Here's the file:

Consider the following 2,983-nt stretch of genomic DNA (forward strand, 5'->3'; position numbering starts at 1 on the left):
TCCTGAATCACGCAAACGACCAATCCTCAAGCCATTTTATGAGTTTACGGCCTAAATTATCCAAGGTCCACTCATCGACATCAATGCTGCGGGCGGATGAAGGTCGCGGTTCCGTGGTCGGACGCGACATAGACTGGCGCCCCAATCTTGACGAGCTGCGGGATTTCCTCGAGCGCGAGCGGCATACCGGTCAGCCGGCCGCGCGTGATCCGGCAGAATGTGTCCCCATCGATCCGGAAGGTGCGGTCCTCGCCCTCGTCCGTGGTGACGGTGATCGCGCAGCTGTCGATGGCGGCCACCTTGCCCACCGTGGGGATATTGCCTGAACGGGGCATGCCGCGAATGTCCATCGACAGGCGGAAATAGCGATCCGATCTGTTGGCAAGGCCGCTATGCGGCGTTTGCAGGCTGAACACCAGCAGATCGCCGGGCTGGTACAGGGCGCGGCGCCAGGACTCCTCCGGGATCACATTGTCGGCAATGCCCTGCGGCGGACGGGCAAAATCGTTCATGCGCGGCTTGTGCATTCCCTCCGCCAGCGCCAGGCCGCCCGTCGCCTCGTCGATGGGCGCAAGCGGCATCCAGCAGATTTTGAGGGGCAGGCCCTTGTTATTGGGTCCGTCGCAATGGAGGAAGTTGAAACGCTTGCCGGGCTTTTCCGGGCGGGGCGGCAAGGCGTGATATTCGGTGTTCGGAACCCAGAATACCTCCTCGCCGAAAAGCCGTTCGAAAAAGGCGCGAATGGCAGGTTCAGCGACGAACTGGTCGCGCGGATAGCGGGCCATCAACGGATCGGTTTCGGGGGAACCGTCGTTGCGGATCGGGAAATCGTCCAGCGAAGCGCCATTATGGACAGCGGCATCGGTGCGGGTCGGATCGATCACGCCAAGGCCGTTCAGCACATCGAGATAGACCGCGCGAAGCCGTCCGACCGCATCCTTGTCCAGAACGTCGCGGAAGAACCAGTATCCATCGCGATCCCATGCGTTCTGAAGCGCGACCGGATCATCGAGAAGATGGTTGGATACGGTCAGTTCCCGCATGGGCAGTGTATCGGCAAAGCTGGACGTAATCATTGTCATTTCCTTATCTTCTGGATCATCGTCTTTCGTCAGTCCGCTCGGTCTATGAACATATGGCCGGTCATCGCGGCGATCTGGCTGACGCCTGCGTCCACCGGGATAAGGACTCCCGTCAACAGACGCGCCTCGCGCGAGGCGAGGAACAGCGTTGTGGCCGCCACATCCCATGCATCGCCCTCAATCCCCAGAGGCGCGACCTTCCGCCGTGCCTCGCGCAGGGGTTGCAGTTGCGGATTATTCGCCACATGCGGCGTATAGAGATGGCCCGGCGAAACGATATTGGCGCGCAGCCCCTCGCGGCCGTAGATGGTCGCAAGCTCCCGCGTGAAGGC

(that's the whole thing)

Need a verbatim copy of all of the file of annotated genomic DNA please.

Consider the following 2,983-nt stretch of genomic DNA (forward strand, 5'->3'; position numbering starts at 1 on the left):
TCCTGAATCACGCAAACGACCAATCCTCAAGCCATTTTATGAGTTTACGGCCTAAATTATCCAAGGTCCACTCATCGACATCAATGCTGCGGGCGGATGAAGGTCGCGGTTCCGTGGTCGGACGCGACATAGACTGGCGCCCCAATCTTGACGAGCTGCGGGATTTCCTCGAGCGCGAGCGGCATACCGGTCAGCCGGCCGCGCGTGATCCGGCAGAATGTGTCCCCATCGATCCGGAAGGTGCGGTCCTCGCCCTCGTCCGTGGTGACGGTGATCGCGCAGCTGTCGATGGCGGCCACCTTGCCCACCGTGGGGATATTGCCTGAACGGGGCATGCCGCGAATGTCCATCGACAGGCGGAAATAGCGATCCGATCTGTTGGCAAGGCCGCTATGCGGCGTTTGCAGGCTGAACACCAGCAGATCGCCGGGCTGGTACAGGGCGCGGCGCCAGGACTCCTCCGGGATCACATTGTCGGCAATGCCCTGCGGCGGACGGGCAAAATCGTTCATGCGCGGCTTGTGCATTCCCTCCGCCAGCGCCAGGCCGCCCGTCGCCTCGTCGATGGGCGCAAGCGGCATCCAGCAGATTTTGAGGGGCAGGCCCTTGTTATTGGGTCCGTCGCAATGGAGGAAGTTGAAACGCTTGCCGGGCTTTTCCGGGCGGGGCGGCAAGGCGTGATATTCGGTGTTCGGAACCCAGAATACCTCCTCGCCGAAAAGCCGTTCGAAAAAGGCGCGAATGGCAGGTTCAGCGACGAACTGGTCGCGCGGATAGCGGGCCATCAACGGATCGGTTTCGGGGGAACCGTCGTTGCGGATCGGGAAATCGTCCAGCGAAGCGCCATTATGGACAGCGGCATCGGTGCGGGTCGGATCGATCACGCCAAGGCCGTTCAGCACATCGAGATAGACCGCGCGAAGCCGTCCGACCGCATCCTTGTCCAGAACGTCGCGGAAGAACCAGTATCCATCGCGATCCCATGCGTTCTGAAGCGCGACCGGATCATCGAGAAGATGGTTGGATACGGTCAGTTCCCGCATGGGCAGTGTATCGGCAAAGCTGGACGTAATCATTGTCATTTCCTTATCTTCTGGATCATCGTCTTTCGTCAGTCCGCTCGGTCTATGAACATATGGCCGGTCATCGCGGCGATCTGGCTGACGCCTGCGTCCACCGGGATAAGGACTCCCGTCAACAGACGCGCCTCGCGCGAGGCGAGGAACAGCGTTGTGGCCGCCACATCCCATGCATCGCCCTCAATCCCCAGAGGCGCGACCTTCCGCCGTGCCTCGCGCAGGGGTTGCAGTTGCGGATTATTCGCCACATGCGGCGTATAGAGATGGCCCGGCGAAACGATATTGGCGCGCAGCCCCTCGCGGCCGTAGATGGTCGCAAGCTCCCGCGTGAAGGC